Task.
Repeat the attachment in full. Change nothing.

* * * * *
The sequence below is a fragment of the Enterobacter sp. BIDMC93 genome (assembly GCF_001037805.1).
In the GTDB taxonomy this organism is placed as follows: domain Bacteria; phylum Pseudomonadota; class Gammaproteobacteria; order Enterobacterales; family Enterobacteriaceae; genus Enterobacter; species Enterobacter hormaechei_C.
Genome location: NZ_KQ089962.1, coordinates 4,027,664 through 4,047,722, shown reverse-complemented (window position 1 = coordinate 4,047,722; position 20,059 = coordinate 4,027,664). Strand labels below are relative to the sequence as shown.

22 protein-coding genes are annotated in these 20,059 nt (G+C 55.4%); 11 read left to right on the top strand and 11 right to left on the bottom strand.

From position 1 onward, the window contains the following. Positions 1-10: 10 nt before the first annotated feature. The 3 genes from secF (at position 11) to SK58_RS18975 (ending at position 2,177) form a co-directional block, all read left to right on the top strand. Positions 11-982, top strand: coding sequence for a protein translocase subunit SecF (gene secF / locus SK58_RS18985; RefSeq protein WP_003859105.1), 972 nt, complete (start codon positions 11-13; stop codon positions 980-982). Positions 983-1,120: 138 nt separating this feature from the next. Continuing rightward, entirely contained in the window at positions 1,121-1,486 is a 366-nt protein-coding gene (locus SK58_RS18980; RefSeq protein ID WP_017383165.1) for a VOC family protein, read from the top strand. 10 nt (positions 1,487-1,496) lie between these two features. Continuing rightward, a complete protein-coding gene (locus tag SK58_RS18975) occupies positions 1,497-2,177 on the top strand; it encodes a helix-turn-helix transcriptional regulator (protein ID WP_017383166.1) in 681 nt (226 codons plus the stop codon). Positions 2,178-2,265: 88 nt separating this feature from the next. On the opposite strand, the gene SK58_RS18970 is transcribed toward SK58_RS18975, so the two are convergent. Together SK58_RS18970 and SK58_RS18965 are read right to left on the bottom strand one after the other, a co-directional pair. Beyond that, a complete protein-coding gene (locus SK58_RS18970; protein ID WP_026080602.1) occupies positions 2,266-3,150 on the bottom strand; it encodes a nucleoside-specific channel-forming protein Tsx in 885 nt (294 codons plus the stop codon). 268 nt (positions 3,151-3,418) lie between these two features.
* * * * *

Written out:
The sequence below is a fragment of the Enterobacter sp. BIDMC93 genome (assembly GCF_001037805.1).
In the GTDB taxonomy this organism is placed as follows: domain Bacteria; phylum Pseudomonadota; class Gammaproteobacteria; order Enterobacterales; family Enterobacteriaceae; genus Enterobacter; species Enterobacter hormaechei_C.
Genome location: NZ_KQ089962.1, coordinates 4,027,664 through 4,047,722, shown reverse-complemented (window position 1 = coordinate 4,047,722; position 20,059 = coordinate 4,027,664). Strand labels below are relative to the sequence as shown.

22 protein-coding genes are annotated in these 20,059 nt (G+C 55.4%); 11 read left to right on the top strand and 11 right to left on the bottom strand.

From position 1 onward, the window contains the following. Positions 1-10: 10 nt before the first annotated feature. The 3 genes from secF (at position 11) to SK58_RS18975 (ending at position 2,177) form a co-directional block, all read left to right on the top strand. Positions 11-982, top strand: coding sequence for a protein translocase subunit SecF (gene secF / locus SK58_RS18985; RefSeq protein WP_003859105.1), 972 nt, complete (start codon positions 11-13; stop codon positions 980-982). Positions 983-1,120: 138 nt separating this feature from the next. Continuing rightward, entirely contained in the window at positions 1,121-1,486 is a 366-nt protein-coding gene (locus SK58_RS18980; RefSeq protein ID WP_017383165.1) for a VOC family protein, read from the top strand. 10 nt (positions 1,487-1,496) lie between these two features. Continuing rightward, a complete protein-coding gene (locus tag SK58_RS18975) occupies positions 1,497-2,177 on the top strand; it encodes a helix-turn-helix transcriptional regulator (protein ID WP_017383166.1) in 681 nt (226 codons plus the stop codon). Positions 2,178-2,265: 88 nt separating this feature from the next. On the opposite strand, the gene SK58_RS18970 is transcribed toward SK58_RS18975, so the two are convergent. Together SK58_RS18970 and SK58_RS18965 are read right to left on the bottom strand one after the other, a co-directional pair. Beyond that, a complete protein-coding gene (locus SK58_RS18970; protein ID WP_026080602.1) occupies positions 2,266-3,150 on the bottom strand; it encodes a nucleoside-specific channel-forming protein Tsx in 885 nt (294 codons plus the stop codon). 268 nt (positions 3,151-3,418) lie between these two features.